The social media giant rolled out support for hardware security keys in 2018, allowing users to add a physical security barrier to their accounts in place of other two-factor authentication options, like a text message or a code generated from an app.
Security keys are small enough to fit on a keyring but make certain kinds of account hacks near impossible by requiring a user to plug in the key when they log in. That means hackers on the other side of the planet can't easily break into your account, even if they have your username and password.
But technical limitations meant that accounts protected with security keys could only log in from a computer, and not a mobile device.Twitter solved that headache in part by switching to the WebAuthn protocol last year, which paved the way for bringing hardware security key support to more devices and browsers.Now anyone with a security key set up on their Twitter account can use that same key to log in from their mobile device, so long as the key is supported. (A ton of security keys exist today that work across different devices, like YubiKeys and Google's Titan key.)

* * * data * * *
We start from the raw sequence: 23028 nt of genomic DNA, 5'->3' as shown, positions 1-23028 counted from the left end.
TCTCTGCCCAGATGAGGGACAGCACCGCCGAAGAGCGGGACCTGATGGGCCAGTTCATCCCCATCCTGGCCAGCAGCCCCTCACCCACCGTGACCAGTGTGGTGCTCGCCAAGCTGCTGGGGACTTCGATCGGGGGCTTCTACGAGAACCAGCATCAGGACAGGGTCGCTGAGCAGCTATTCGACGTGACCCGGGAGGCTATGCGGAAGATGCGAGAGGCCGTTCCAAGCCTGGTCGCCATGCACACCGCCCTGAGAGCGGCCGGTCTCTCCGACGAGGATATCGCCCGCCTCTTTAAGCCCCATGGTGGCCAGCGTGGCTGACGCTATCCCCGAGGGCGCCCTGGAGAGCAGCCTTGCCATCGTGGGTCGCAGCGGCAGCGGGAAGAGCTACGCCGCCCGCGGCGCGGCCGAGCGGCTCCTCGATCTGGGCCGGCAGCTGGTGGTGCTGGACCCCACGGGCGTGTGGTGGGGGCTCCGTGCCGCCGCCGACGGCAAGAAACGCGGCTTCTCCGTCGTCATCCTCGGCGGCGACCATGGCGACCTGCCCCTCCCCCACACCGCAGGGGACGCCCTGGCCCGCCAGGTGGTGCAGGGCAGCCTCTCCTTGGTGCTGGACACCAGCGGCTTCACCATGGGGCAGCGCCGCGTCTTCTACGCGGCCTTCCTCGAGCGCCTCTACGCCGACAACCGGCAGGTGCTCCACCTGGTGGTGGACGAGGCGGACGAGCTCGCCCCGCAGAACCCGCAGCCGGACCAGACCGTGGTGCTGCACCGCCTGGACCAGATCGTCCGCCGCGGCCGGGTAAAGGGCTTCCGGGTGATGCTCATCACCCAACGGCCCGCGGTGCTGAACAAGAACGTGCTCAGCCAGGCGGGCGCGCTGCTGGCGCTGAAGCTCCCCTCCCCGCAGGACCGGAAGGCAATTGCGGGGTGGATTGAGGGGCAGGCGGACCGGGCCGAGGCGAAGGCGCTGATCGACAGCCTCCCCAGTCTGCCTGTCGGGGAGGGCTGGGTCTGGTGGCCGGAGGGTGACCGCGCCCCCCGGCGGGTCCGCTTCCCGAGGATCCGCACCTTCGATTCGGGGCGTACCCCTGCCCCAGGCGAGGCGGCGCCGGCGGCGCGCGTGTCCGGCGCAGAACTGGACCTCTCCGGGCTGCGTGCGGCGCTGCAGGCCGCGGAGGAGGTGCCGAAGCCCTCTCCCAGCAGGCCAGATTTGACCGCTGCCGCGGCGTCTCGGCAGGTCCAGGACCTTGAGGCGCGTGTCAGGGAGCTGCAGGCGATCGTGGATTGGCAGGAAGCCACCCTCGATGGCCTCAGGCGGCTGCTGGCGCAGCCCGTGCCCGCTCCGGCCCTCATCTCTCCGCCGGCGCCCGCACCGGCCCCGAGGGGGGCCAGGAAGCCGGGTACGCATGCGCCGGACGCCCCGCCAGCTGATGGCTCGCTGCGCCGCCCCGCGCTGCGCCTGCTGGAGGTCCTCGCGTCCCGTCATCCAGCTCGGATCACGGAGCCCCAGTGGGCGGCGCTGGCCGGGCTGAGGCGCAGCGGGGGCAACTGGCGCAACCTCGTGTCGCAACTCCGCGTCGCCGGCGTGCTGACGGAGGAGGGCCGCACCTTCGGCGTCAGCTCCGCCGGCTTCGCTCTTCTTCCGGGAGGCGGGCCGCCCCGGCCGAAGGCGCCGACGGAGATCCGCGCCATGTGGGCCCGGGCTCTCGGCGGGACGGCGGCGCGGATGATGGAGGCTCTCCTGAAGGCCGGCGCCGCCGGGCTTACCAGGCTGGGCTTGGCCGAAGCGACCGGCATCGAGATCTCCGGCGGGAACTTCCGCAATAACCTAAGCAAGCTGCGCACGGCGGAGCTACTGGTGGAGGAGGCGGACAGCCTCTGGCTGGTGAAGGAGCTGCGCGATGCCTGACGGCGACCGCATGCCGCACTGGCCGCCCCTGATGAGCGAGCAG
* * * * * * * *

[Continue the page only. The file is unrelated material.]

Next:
Twitter — and other companies — have long recommended that high-profile accounts, like journalists, politicians, and government officials, use security keys to prevent some of the more sophisticated attacks. Twitter explains how to set up two-factor authentication (and security keys) here.
Earlier this year Twitter rolled out hardware security keys to its own staff to prevent a repeat of its July cyberattack that saw hackers break into the company's internal network and abuse an "admin" tool, which the hackers then used to hijack high-profile accounts to spread a cryptocurrency scam.
In the wake of the attack, Twitter hired Rinki Sethi as its new chief information security officer, and famed hacker Peiter Zatko, known as Mudge, as the company's head of security.
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